Informal Fallacies And Cognitive Biases
To use a simple analogy, informal fallacies and cognitive biases are two sides of the same coin-one side that is faulty verbal or written reasoning and other represents faulty reasoning. Informal fallacies describe the argument and enhance the persuasiveness of the rhetoric, the relevance, or clarity of the content, and the purpose or goal of the argument. Cognitive biases focus on how perceptions of the external object or argument are faulty and are easily influenced. Cognitive biases are caused by our decisions and usually we use mental shortcuts to complete the task with faster speed, but also makes us more prone to commit mistakes.
Informal fallacies and cognitive biases should, therefore, be understood and makes situations more reasonable. Informal fallacies are persuasive tools that tend to induce errors in the way that it alters perception of people. They must be handled somewhat delicately since they can be misused to manipulate others. Cognitive biases are descriptive labels for processes that are inborn in the individual as well as learned from social influences. Biases are what make the mind susceptible to persuasive, fallacious arguments because the biases themselves act against reason-they lead people to reach incorrect conclusions that the ‘reasonable person’ would never reach.Thus, fallacies they can be committed intentionally to deceive an audience or they can be committed unintentionally by honest arguers. Most significant reason of cognitive biases on argumentation is the selection of premises.Unknowingly, arguers put forward a set of premises and claim unique reasons to support the situation that they want to make . While this kind of partiality may not always be fallacious, it seems in many cases to undermine the rationality and the credibility of the argument.Most people tend to commit specific errors of reasoning which appear to be too systematic and too pervasive to be random. Whenever someone commits a mistake unintentionally, the choice of premises links to the tendency to favor information that confirms one’s preconceptions. Under the influence of a given desire or emotion, the arguer tends to focus on the evidence that seems to confirm his claim and, conversely, to reject the claim if the situation is not accepted. In principle, the effect that causes the biased search for evidence is associated with the arguer’s commitment towards the credited position. Therefore,cognitive biases affect our reasoning during a discussion.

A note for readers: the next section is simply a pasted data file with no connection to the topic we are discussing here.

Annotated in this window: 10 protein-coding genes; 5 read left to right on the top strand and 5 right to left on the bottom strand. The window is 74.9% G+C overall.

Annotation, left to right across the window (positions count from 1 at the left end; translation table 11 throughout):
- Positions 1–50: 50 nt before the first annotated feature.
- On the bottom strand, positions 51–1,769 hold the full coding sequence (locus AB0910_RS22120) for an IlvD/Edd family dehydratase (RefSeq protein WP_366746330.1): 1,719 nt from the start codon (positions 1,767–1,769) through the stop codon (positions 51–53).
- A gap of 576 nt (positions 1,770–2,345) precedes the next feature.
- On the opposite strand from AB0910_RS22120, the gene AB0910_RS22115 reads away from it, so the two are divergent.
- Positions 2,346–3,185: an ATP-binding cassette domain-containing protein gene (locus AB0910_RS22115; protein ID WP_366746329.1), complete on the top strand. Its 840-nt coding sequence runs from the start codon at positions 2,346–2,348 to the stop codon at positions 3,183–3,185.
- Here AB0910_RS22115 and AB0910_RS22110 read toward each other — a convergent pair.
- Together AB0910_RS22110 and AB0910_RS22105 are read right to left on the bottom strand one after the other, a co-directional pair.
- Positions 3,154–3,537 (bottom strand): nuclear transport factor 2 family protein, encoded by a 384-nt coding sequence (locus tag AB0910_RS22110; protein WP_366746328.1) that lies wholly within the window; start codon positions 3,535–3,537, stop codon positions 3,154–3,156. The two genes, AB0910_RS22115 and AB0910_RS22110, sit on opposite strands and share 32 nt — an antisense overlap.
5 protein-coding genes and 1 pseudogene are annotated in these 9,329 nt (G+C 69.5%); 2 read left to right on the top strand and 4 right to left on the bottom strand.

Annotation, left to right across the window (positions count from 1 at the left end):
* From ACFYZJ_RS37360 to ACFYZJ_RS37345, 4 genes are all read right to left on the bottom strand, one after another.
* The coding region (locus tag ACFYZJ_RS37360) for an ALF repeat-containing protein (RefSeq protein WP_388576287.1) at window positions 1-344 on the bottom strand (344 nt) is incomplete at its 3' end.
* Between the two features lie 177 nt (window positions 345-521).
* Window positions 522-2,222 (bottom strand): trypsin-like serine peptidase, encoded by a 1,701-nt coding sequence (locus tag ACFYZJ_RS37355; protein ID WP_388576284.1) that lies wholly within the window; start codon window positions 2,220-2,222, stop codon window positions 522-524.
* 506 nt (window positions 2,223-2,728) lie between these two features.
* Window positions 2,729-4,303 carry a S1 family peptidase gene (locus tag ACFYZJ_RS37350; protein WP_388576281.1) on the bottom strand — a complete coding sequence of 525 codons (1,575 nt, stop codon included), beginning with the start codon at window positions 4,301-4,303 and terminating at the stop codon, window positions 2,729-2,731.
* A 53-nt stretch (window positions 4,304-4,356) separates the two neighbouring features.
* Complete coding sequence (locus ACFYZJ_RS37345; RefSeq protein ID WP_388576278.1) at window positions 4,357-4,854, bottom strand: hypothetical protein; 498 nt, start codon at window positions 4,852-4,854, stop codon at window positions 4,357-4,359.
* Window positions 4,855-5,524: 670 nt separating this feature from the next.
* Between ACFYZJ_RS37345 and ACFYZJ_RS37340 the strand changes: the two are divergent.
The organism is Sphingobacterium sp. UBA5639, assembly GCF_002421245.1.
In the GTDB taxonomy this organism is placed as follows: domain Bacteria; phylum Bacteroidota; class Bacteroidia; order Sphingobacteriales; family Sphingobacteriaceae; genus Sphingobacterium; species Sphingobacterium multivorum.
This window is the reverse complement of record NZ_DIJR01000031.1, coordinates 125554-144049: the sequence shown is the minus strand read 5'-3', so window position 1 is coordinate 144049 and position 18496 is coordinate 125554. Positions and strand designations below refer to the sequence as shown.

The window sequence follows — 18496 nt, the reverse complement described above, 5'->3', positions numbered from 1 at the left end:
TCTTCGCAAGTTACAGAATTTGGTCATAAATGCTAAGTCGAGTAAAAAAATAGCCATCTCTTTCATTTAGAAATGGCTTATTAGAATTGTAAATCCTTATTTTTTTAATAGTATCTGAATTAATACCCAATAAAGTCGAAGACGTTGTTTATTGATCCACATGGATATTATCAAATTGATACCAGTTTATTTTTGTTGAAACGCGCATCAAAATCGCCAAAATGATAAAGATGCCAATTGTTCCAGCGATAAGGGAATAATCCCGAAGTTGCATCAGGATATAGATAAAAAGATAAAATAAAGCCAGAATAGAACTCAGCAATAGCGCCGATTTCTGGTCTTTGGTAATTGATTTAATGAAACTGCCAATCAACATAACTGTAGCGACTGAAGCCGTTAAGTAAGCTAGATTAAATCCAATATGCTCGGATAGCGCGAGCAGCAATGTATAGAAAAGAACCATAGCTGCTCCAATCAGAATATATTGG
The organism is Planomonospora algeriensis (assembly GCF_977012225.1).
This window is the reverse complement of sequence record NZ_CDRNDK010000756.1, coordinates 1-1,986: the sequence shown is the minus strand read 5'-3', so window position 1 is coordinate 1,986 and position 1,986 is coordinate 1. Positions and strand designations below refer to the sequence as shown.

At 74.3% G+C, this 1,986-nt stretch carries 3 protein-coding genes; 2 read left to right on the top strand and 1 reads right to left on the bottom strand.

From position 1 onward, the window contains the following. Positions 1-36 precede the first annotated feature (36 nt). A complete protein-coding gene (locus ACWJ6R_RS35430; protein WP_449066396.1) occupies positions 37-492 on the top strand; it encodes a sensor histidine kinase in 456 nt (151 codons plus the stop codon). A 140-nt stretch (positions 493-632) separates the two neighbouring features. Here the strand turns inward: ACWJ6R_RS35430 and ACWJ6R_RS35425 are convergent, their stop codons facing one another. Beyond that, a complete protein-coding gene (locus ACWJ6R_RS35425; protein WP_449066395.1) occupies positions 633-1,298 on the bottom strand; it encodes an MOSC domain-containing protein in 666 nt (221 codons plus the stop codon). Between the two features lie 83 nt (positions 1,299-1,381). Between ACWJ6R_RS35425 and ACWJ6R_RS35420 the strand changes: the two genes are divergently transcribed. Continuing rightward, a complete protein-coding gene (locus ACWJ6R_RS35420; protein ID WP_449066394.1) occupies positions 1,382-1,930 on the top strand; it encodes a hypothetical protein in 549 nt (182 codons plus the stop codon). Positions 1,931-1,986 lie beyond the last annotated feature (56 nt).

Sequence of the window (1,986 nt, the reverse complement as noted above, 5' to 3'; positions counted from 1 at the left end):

We can relate this with the upcoming example.A person feels very strongly against consumption of transgenic wheat and he cross-checked scientific studies that confirm her claims, and to disregard studies seemed incompatible. But on the other hand, the motivating effect could also be the desire to be right about the issue at stake. In such cases, it is the emotion of pride that comes into the picture, similarly it happens with the case of self-serving biases where leading arguer seek for information only to prove him correct . As a result, the premises put forward might be so partial that the argument loses its balance and credibility, thereby undermining the goal of the discussion.